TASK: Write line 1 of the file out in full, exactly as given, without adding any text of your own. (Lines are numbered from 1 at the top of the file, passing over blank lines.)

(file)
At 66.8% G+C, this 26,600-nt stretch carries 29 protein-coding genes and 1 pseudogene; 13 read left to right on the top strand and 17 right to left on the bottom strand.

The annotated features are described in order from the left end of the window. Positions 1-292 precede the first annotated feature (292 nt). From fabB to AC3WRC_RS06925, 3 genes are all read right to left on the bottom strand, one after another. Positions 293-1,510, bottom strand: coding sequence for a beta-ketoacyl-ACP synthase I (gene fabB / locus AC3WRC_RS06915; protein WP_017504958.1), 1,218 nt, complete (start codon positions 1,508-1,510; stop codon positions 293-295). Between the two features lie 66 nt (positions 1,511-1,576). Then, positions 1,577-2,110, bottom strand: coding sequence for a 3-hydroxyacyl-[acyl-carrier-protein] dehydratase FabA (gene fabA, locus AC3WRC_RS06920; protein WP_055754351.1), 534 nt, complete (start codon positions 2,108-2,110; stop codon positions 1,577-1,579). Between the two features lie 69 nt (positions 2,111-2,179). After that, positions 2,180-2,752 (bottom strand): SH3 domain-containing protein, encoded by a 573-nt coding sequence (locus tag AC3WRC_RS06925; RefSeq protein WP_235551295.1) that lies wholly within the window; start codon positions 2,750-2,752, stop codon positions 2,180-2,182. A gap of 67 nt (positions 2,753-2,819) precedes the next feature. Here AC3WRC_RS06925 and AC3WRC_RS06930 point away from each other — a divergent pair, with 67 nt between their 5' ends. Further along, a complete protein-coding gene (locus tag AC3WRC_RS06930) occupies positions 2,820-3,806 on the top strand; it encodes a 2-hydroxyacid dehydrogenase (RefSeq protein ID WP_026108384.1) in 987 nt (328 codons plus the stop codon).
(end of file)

At 66.8% G+C, this 26,600-nt stretch carries 29 protein-coding genes and 1 pseudogene; 13 read left to right on the top strand and 17 right to left on the bottom strand.